Rouen, the capital of Normandy region in Northern France, used to be one of the wealthiest cities in medieval times. The richness from those heydays have been diligently preserved and restored in this beautiful city. Joan of Arc, Victor Hugo, Richard the Lionheart, King of England and Duke of Normandy, the Hundred Years War all have significant linkage to this magnificent city.
Travel 200 km which takes 2hr 15m from Calais for this grand tour and find yourself transported back in time. It is a great place for a weekend break from London to indulge in some French gastronomy and cultural finesse.
Itinerary & Travel Tips:
Start at the Church of Joan of Arc
Find your way to Place du Vieux Marche (map) and you will be greeted with an out-of-place, modern boat-like arc-shaped building. This is allegedly the square where the martyr, Joan of Arc, was burned for her sins against the English. I don’t think many will find much to admire about the exterior, but inside, you will be awe-struck with the 13 large Renaissance stained-glasses. There were salvaged from the nearby Church of St Vincent which was destroyed in the World War II. Rouen celebrates the Joan of Arc Festival on the Sunday closest to 30th May every year….. wonder what that will be like…
From the church, walk down the shops-lined Rue du Gros Horloge to find the famous 14th century astronomical clock. The mechanism for this single-hand clock was apparently made back in 1389, making it one of the oldest clock in Europe. One revolution of the single hand signifies 24 hours. You will notice a sheep at the end of the hand. Look closer and you will spot a few more on the ornate borders. There is another on the coat of arm above the arch. Follow it through to the underbelly of the arch and you will find a whole herd with a sculpture of a shepard. This is a tribute to wool, which was an important trading commodity for the city in medieval times.
Marvel at Rouen’s Notre-Dame Cathedral
Continue on Rue du Gros Horloge and you will find Rouen’s Notre-Dame Cathedral. This is a Gothic architecture masterpiece. It is big and imposing with countless life-like statues and painfully intricate carvings. With an iron spire peaking at 151m, it is the tallest cathedral in France. Why not follow in the footsteps of great artists like Monet, Pissaro and JMW Turner who were inspired by it to produce some of their many paintings, bring your own sketchbook and produce your very own work of art?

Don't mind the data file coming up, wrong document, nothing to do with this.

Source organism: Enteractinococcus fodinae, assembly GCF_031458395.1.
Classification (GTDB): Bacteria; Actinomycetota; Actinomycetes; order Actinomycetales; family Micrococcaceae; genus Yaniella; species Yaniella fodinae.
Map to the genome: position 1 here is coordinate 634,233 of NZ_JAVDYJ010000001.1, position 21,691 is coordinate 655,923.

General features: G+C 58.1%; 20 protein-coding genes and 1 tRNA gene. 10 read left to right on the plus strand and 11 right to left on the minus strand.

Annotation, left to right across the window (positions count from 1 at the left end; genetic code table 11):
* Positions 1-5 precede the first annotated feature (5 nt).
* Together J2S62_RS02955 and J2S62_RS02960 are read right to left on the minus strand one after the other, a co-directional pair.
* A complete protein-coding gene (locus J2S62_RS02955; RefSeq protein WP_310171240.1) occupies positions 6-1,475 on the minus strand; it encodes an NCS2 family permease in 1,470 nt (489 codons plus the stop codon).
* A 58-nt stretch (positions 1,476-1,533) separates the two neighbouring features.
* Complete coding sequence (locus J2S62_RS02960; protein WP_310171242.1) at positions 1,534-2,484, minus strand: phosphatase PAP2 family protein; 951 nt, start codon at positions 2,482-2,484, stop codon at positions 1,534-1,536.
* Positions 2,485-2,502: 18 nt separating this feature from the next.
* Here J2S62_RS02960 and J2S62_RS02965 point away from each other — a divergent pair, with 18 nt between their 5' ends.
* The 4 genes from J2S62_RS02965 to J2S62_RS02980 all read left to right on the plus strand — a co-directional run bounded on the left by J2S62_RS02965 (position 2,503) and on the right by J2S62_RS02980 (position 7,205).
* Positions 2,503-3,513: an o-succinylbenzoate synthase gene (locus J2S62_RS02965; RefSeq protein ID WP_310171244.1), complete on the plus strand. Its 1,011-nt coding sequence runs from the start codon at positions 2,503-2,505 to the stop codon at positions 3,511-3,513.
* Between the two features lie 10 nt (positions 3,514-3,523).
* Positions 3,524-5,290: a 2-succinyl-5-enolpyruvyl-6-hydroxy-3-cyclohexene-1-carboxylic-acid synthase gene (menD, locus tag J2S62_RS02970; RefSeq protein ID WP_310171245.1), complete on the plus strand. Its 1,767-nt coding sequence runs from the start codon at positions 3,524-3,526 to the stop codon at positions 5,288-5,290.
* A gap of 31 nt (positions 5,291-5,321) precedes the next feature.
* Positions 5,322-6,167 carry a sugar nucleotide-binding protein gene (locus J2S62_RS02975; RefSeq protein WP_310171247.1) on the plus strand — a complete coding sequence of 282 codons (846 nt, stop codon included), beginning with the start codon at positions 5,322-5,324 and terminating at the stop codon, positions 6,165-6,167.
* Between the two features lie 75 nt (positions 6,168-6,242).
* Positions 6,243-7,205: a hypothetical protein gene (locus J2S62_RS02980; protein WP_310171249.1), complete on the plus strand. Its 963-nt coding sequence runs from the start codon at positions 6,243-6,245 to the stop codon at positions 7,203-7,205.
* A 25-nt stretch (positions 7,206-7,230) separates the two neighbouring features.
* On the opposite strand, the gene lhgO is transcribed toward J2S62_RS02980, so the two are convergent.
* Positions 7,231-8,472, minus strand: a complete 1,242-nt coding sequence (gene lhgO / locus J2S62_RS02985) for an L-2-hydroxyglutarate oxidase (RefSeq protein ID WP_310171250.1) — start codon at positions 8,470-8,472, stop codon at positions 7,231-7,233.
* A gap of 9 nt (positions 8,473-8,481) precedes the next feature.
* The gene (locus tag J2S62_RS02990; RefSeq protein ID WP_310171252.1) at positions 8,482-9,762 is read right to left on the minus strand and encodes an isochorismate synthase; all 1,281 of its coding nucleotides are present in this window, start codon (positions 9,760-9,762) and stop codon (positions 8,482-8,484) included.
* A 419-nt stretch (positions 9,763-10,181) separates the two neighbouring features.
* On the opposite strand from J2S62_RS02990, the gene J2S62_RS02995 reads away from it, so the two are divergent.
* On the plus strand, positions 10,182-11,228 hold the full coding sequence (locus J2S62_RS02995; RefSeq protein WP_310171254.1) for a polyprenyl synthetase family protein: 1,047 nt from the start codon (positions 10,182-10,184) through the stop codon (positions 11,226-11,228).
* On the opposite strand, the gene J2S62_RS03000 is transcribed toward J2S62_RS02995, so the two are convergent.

Indulge in French pastries
After you have completed your masterpiece, walk down Rue Saint Romain and make your way to beautiful Dame Cakes (damecakes.fr). You can’t go to France and stick to your low carb diet! There are plenty of temptations and they are worth breaking the routine for. We kept shuttling between Dame Cakes and more rustic Bertin Philippe while we were there.
Wonder in the medieval quarter
Walk to the end of Rue Saint Romain, cross the road and you will find another gothic masterpiece in the form of the Church of Saint Maclou. Wonder on to Rue Damiette and admire the endless rows of shophouses with zig zaging wooden exterior beams. Enjoy the pedestrianised cobbled streets.
Stop for a galette or pancake
Just off Rue Saint Romain, you will find Crêperie Rouennaise (@creperierouennaise). A lovely place to take a “le dejeuner” break. There have a wide selection of salad, savoury galettes and sweet crepe pancakes. There are cheese, ham, mushroom chorizo, chocolate, banana and even flambé.
Practical Travel Tips:
Although the medieval town centre is pedestrianised, there are many car parks and ample on-street parking. Click here for a handy page from the Rouen Tourism office on car park locations in town as well as free parking on the outskirts. Parking is free on Sunday and public holiday. 24hrs rate is at €15.
Low Emissions Zones
At the time of writing this article there are no driving restrictions or low emission zones in Rouen.
If you would like to do a bit more reading about Rouen, you may want to check out the Lonely Planet Guide on Normandy & D-Day Beaches Road Trips with the Amazon link below. I struggled to find another travel guide on Rouen, but came across the interesting and funny book by Ben Hatch on travelling in France.
What did you got up to while you were in Rouen? I would love to hear about them.